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Tyre Nichols' murder by police raises same question as 'A Time to Kill' film

Tyre Nichols
A photograph of Tyre Nichols holding his child sits in the foyer of Mississippi Boulevard Christian Church on Feb. 1, 2023, in Memphis, Tennessee. On Jan. 7, 29-year-old Nichols was violently beaten for three minutes by Memphis police officers at a traffic stop and died of his injuries. Five Black Memphis Police officers have been fired after an internal investigation found them to be directly responsible for the beating and have been charged with second-degree murder, aggravated assault, two charges of aggravated kidnapping, two charges of official misconduct and one charge of official oppression. |

I have seldom taken pen to paper with a heavier heart than I do as I begin this column.

As most of you know, a 29-year-old black Federal Express worker, Tyre Nichols, was brutally and fatally attacked by at least five uniformed Memphis police officers on Jan. 7, and he succumbed to his multiple injuries three days later.

Since the police officers involved were wearing their body cameras, we have a video record of the savage, barbaric and unprovoked assault on Mr. Nichols, who apparently put up no resistance and was not threatening the police in any way.

I defy any decent human being to view the video of this obscenely violent assault and not be outraged. After viewing it myself, I was both nauseous and incensed that anyone would think they had the right to treat a fellow human being in such a degrading way.

The fact that the perpetrators were police officers and that they knew their body cameras were working — and still behaved like Nazi stormtroopers, is beyond comprehension.

These police officers are representing our society, the individuals we had authorized to maintain law and order, including the individual protections we are all guaranteed under the U.S. Constitution.

Yet these men felt no hesitation in behaving like barbarians toward their fellow human being and fellow citizen.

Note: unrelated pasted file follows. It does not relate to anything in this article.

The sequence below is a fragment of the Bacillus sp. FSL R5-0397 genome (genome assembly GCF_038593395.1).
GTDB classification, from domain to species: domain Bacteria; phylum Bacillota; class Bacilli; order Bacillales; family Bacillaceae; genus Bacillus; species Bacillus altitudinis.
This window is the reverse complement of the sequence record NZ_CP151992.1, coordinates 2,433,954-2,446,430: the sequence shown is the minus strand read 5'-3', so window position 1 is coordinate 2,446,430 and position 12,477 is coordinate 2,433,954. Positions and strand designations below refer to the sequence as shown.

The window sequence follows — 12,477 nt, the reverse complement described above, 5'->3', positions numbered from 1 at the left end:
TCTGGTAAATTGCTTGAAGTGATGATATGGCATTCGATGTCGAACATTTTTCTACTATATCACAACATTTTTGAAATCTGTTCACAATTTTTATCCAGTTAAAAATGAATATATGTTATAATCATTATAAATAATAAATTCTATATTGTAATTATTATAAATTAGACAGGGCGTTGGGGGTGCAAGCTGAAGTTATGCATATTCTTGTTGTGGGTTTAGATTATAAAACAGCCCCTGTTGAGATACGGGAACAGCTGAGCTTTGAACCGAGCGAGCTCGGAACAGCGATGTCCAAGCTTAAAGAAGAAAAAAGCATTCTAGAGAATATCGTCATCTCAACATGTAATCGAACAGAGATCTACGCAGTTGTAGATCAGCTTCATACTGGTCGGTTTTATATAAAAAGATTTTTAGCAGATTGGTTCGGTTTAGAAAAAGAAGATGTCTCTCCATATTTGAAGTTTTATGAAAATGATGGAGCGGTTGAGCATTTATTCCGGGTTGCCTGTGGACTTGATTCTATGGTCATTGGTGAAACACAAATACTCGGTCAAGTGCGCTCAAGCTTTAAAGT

Being representatives of the law, these police officers’ actions make us, the citizenry, culpable because we deputized them with the state’s authority which they then horribly abused by betraying society’s trust.

We have known about, and on occasion have seen, such police brutality before, but seldom has it been so graphically filmed — and if a picture is worth a thousand words, a moving picture is worth at least 100,000 words.

Perhaps the most disturbing thing about this stain on our nation’s soul is the fact that not only was the victim black, but so were his five police assailants. And this happened in Memphis, a city that has a 65% black population and a police department that is 58% black.

As our nation has struggled with police brutality in recent years as well as the violent backlash it has provoked (i.e. “pigs in a blanket, fry ‘em like bacon”), we have seen widespread attacks on police officers and often successful attempts to defund various police forces around the country.

Under this onslaught, we have seen police budgets drastically cut and we have witnessed thousands of veteran police officers resign or take early retirement from policing as a career.

In Memphis, which had experienced just such a scenario, they were short more than 500 police officers in the midst of a rapidly rising crime wave. Under the leadership of their Chief of Police, Cerelyn Davis, a very capable black woman, they lowered entrance standards in terms of educational attainment and career background to fill the vacancies. It should be noted that all five of these police perpetrators were new to the force and four out of the five had already been suspended and/or had letters of reprimand placed in their permanent files.

Who knows how much difference it might have made had a more veteran police officer (the equivalent to an N.C.O. in the military) had been present at the scene.

Ms. Davis, the chief of police, who came from a similar position in Durham, North Carolina, in 2021, arrived in Memphis to be greeted by a major upsurge in violent crime. While violent crime was spiking virtually all across America, it was even worse in Memphis (murders went from 237 in 2019 to 327 in 2020 and 346 in 2021). Many believed Memphis had become the most violent city per capita in the U.S.

In response, Chief Davis created a strike force, Scorpion (the Street Crimes Operation to Restore Peace In Our Neighborhoods) of 40 officers and sent them into the city’s most violent areas. Scorpion appears to have worked since violent crime rates started trending downward.